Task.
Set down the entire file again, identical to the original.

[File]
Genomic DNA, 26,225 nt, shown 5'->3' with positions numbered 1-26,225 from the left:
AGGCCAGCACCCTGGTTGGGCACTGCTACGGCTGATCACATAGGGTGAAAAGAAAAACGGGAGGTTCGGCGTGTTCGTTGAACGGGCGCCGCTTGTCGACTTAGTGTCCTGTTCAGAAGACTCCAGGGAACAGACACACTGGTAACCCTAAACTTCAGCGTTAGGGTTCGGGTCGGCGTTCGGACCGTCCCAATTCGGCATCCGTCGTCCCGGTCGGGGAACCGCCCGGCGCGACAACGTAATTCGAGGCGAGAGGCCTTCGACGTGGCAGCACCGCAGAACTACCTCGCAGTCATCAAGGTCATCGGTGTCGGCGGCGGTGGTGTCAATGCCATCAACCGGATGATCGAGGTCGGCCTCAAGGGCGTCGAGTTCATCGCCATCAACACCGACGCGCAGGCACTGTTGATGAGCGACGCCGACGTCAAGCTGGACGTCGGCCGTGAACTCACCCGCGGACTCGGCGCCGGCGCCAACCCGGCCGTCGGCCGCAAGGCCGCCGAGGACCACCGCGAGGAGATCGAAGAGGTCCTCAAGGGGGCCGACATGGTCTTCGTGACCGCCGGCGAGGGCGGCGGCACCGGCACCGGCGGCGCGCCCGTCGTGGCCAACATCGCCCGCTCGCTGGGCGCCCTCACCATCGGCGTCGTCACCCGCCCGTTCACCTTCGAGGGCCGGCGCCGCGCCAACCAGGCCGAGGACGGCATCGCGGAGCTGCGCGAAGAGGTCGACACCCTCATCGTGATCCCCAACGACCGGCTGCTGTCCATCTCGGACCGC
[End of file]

Genomic DNA, 26,225 nt, shown 5'->3' with positions numbered 1-26,225 from the left:
AGGCCAGCACCCTGGTTGGGCACTGCTACGGCTGATCACATAGGGTGAAAAGAAAAACGGGAGGTTCGGCGTGTTCGTTGAACGGGCGCCGCTTGTCGACTTAGTGTCCTGTTCAGAAGACTCCAGGGAACAGACACACTGGTAACCCTAAACTTCAGCGTTAGGGTTCGGGTCGGCGTTCGGACCGTCCCAATTCGGCATCCGTCGTCCCGGTCGGGGAACCGCCCGGCGCGACAACGTAATTCGAGGCGAGAGGCCTTCGACGTGGCAGCACCGCAGAACTACCTCGCAGTCATCAAGGTCATCGGTGTCGGCGGCGGTGGTGTCAATGCCATCAACCGGATGATCGAGGTCGGCCTCAAGGGCGTCGAGTTCATCGCCATCAACACCGACGCGCAGGCACTGTTGATGAGCGACGCCGACGTCAAGCTGGACGTCGGCCGTGAACTCACCCGCGGACTCGGCGCCGGCGCCAACCCGGCCGTCGGCCGCAAGGCCGCCGAGGACCACCGCGAGGAGATCGAAGAGGTCCTCAAGGGGGCCGACATGGTCTTCGTGACCGCCGGCGAGGGCGGCGGCACCGGCACCGGCGGCGCGCCCGTCGTGGCCAACATCGCCCGCTCGCTGGGCGCCCTCACCATCGGCGTCGTCACCCGCCCGTTCACCTTCGAGGGCCGGCGCCGCGCCAACCAGGCCGAGGACGGCATCGCGGAGCTGCGCGAAGAGGTCGACACCCTCATCGTGATCCCCAACGACCGGCTGCTGTCCATCTCGGACCGC